Southeast Nebraska voters split on property tax reform issues

Southeast Nebraska voters split on property tax reform issues

Participants in the Platte Institute’s Southeast Nebraska Virtual Property Tax Town Hall voted in five online straw polls on property tax issues. The totals below may not add to 100% due to rounding.

While these voters expressed similar sentiments to previous respondents on the impact of COVID-19 on their priorities, and a desire to see spending restraint play a role in property tax reform, participants in this region were notably split when it came to questions about voter initiatives for property tax reform.

Most respondents said the pandemic did not change where property taxes stood on their list of priorities. Thirty-eight percent said it was a greater concern now than before the crisis, while 13% said property taxes became less important to them.

Southeast Nebraska participants had clearer feelings about the proposed ballot initiative idea of a consumption tax than last week’s group in Northeast Nebraska, with opponents and supporters in a tie. For the purposes of these straw polls, we refer to the consumption tax a 10.5% sales tax on all new consumer goods and services, and give some background on how the idea would work. As might be expected, as our town hall audience shifted toward more of the major metro areas of Eastern Nebraska, the enthusiasm for paying higher sales taxes for property tax reform wanes significantly, even with the proposed benefit of not paying other major taxes.

A policy called “Truth in Taxation,” which would require that taxpayers receive mailed notices of public hearings where property tax increases are decided won majority support from Southeast Nebraska participants, but the results dropped off significantly from last week’s program in Northeast Nebraska, where 89% of respondents said they would vote for the idea.

An identical share of participants said they would favor local spending cuts to achieve reduced property taxes, even if it resulted in cuts to local services. Naturally, this is an event about property taxes, so our self-selected participants are going to be more inclined to think something significant ought to be done about property taxes. Most (but not all) of these participants have built up a certain risk tolerance to cutting spending that many elected officials generally wouldn’t as easily demonstrate.

Most decided that, on the whole, cuts in property taxes would have a more desirable impact on their life than services they would have to give up. That means there is clearly an audience for a property tax reform approach that imposes spending discipline.

But one reason officials are not usually as quick with this answer is that they actually have to hear from the impacted constituents who do not want to see their services cut. In the same way, polling can also change in a campaign environment as voters hear other messages about spending priorities and people impacted. If we assume that these respondents are among some of the most interested in property tax reform, then there is clearly a point at which a certain share of them could have second thoughts and join opponents who say they don’t want to see local services impacted.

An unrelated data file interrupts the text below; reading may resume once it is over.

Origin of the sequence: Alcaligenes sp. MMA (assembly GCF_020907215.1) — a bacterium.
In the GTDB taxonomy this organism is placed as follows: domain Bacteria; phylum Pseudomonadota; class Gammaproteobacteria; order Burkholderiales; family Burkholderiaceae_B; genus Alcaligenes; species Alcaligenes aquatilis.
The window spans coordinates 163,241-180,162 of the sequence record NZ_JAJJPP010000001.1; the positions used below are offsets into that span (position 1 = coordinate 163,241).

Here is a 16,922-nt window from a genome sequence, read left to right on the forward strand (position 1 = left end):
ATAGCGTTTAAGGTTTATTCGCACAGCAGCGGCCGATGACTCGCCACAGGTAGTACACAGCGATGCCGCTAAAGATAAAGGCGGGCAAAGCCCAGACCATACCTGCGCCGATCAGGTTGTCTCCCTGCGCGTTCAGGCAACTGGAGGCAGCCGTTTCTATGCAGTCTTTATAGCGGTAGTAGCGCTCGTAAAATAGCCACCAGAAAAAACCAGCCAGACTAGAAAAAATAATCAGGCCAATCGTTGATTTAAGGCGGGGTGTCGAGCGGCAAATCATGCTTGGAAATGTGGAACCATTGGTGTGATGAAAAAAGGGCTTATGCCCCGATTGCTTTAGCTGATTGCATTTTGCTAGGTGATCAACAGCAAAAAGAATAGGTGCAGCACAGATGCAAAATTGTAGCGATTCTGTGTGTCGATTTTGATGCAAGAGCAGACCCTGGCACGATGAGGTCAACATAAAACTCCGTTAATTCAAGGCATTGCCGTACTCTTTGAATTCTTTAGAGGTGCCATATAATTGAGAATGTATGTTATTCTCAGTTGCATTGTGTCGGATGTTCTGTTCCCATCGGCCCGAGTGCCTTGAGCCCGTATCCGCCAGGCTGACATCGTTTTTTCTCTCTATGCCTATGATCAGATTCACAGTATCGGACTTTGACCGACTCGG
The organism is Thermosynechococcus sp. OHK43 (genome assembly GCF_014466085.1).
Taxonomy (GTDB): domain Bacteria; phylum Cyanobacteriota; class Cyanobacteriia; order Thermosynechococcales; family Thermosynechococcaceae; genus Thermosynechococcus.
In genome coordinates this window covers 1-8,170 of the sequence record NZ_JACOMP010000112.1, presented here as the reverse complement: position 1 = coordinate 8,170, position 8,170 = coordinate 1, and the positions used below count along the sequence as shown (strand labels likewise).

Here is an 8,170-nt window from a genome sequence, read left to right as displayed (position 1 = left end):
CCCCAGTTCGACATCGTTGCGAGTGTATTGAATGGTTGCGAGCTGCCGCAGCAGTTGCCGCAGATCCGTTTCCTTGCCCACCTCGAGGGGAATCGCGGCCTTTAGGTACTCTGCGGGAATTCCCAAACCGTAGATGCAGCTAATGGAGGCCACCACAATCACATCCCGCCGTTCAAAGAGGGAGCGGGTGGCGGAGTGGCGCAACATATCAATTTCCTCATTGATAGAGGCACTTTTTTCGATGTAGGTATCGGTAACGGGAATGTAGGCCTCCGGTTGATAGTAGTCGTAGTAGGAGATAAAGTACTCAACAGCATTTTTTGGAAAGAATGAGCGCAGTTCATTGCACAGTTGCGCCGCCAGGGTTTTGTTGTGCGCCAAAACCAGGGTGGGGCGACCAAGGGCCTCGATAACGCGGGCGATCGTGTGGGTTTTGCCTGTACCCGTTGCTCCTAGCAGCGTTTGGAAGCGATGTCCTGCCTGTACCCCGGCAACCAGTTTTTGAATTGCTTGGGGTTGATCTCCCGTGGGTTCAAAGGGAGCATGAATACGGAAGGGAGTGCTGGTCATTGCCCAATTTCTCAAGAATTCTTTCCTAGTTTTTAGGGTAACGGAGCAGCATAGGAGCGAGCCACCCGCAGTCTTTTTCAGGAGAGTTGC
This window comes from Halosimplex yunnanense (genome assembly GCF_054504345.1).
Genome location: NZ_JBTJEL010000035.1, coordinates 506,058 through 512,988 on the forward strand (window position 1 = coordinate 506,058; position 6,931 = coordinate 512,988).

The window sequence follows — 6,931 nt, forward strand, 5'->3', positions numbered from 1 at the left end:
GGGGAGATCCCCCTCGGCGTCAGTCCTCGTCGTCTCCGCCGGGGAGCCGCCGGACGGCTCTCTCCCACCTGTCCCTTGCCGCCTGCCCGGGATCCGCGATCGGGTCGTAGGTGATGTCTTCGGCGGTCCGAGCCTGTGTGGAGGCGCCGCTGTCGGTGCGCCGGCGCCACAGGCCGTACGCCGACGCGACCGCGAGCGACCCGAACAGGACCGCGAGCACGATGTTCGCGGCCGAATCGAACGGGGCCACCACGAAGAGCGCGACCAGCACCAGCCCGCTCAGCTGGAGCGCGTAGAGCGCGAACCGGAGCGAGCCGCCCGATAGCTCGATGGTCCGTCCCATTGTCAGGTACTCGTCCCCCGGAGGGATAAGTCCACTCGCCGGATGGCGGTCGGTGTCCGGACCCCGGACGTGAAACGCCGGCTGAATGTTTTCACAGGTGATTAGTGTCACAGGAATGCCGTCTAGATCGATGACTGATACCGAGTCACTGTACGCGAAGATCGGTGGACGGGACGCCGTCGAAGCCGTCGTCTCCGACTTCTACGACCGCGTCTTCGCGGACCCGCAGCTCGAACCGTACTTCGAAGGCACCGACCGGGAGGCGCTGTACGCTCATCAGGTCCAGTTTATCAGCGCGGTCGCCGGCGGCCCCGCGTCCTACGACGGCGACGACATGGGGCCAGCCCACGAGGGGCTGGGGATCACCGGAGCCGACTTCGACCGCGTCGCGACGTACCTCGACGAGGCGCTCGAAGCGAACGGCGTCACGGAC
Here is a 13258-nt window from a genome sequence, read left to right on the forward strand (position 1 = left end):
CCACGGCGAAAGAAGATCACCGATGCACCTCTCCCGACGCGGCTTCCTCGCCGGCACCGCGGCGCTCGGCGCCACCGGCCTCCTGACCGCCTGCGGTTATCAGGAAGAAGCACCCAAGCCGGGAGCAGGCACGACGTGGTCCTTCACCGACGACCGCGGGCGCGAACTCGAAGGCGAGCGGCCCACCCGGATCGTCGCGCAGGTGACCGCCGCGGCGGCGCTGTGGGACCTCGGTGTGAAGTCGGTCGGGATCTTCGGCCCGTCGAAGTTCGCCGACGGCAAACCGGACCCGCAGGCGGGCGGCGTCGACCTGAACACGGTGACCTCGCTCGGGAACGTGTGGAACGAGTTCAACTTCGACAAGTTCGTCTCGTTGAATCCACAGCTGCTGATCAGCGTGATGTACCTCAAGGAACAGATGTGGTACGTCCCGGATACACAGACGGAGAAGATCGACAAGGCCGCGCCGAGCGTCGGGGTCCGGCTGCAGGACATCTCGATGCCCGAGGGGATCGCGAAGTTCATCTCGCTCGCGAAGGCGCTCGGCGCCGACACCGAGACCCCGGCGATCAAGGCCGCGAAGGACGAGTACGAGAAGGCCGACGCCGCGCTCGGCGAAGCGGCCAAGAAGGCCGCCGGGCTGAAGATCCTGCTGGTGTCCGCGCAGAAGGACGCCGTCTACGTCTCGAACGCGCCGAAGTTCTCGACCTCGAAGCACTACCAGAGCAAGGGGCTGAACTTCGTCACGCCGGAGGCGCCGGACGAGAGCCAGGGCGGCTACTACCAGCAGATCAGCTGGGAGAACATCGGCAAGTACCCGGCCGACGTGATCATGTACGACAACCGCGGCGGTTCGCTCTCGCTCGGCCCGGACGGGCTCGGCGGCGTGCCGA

And that brings us to the final poll question, where Southeast Nebraska respondents were evenly split on whether voters or the Nebraska Legislature would do a better job on property tax reform. This is the first town hall where just as many participants thought the Legislature would be better suited to take on the property tax issue as voters. With few days left in the 2020 legislative session, this theory is about to be put to the test, but the result also raises the question of perceived urgency for property tax reform.

Do enough people in vote-rich in Eastern Nebraska agree with rural taxpayers who see property tax reform an immediate concern that can’t wait another year, or can’t be left up to senators anymore? Depending on who you ask in Nebraska, property taxes can range from a crisis to a non-issue. This level of intensity may decide whether voters and taxpayers from this part of the state are willing to give the Legislature even more time to work out the issue, or if they will join rural supporters of a potential ballot measure.

The details of what these Nebraskans would be asked to vote on will certainly matter, too. Generically, if at least half would consider a ballot measure right now, the quality of the choice offered to them will influence whether that number grows into a durable majority or slips below a threshold needed to make a real policy change.

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